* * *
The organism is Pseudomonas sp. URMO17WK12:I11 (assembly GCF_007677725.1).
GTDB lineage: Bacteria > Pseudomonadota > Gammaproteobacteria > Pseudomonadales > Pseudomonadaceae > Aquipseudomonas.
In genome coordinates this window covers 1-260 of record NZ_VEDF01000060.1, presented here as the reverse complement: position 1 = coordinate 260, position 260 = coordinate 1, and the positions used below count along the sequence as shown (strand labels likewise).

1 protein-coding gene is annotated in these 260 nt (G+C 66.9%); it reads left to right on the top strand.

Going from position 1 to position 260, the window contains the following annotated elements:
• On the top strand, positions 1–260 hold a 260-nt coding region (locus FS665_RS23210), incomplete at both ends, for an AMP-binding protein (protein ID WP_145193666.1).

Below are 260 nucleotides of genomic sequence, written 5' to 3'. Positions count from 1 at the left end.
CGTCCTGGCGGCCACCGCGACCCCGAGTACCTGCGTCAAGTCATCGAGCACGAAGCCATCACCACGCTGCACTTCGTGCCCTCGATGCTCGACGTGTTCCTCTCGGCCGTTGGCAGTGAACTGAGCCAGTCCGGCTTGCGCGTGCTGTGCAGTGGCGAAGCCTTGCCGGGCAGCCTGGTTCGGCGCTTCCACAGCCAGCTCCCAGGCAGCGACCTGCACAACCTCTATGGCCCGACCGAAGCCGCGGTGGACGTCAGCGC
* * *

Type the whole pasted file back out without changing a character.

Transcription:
The organism is Pseudomonas sp. URMO17WK12:I11 (assembly GCF_007677725.1).
GTDB lineage: Bacteria > Pseudomonadota > Gammaproteobacteria > Pseudomonadales > Pseudomonadaceae > Aquipseudomonas.
In genome coordinates this window covers 1-260 of record NZ_VEDF01000060.1, presented here as the reverse complement: position 1 = coordinate 260, position 260 = coordinate 1, and the positions used below count along the sequence as shown (strand labels likewise).

1 protein-coding gene is annotated in these 260 nt (G+C 66.9%); it reads left to right on the top strand.

Going from position 1 to position 260, the window contains the following annotated elements:
• On the top strand, positions 1–260 hold a 260-nt coding region (locus FS665_RS23210), incomplete at both ends, for an AMP-binding protein (protein ID WP_145193666.1).

Below are 260 nucleotides of genomic sequence, written 5' to 3'. Positions count from 1 at the left end.
CGTCCTGGCGGCCACCGCGACCCCGAGTACCTGCGTCAAGTCATCGAGCACGAAGCCATCACCACGCTGCACTTCGTGCCCTCGATGCTCGACGTGTTCCTCTCGGCCGTTGGCAGTGAACTGAGCCAGTCCGGCTTGCGCGTGCTGTGCAGTGGCGAAGCCTTGCCGGGCAGCCTGGTTCGGCGCTTCCACAGCCAGCTCCCAGGCAGCGACCTGCACAACCTCTATGGCCCGACCGAAGCCGCGGTGGACGTCAGCGC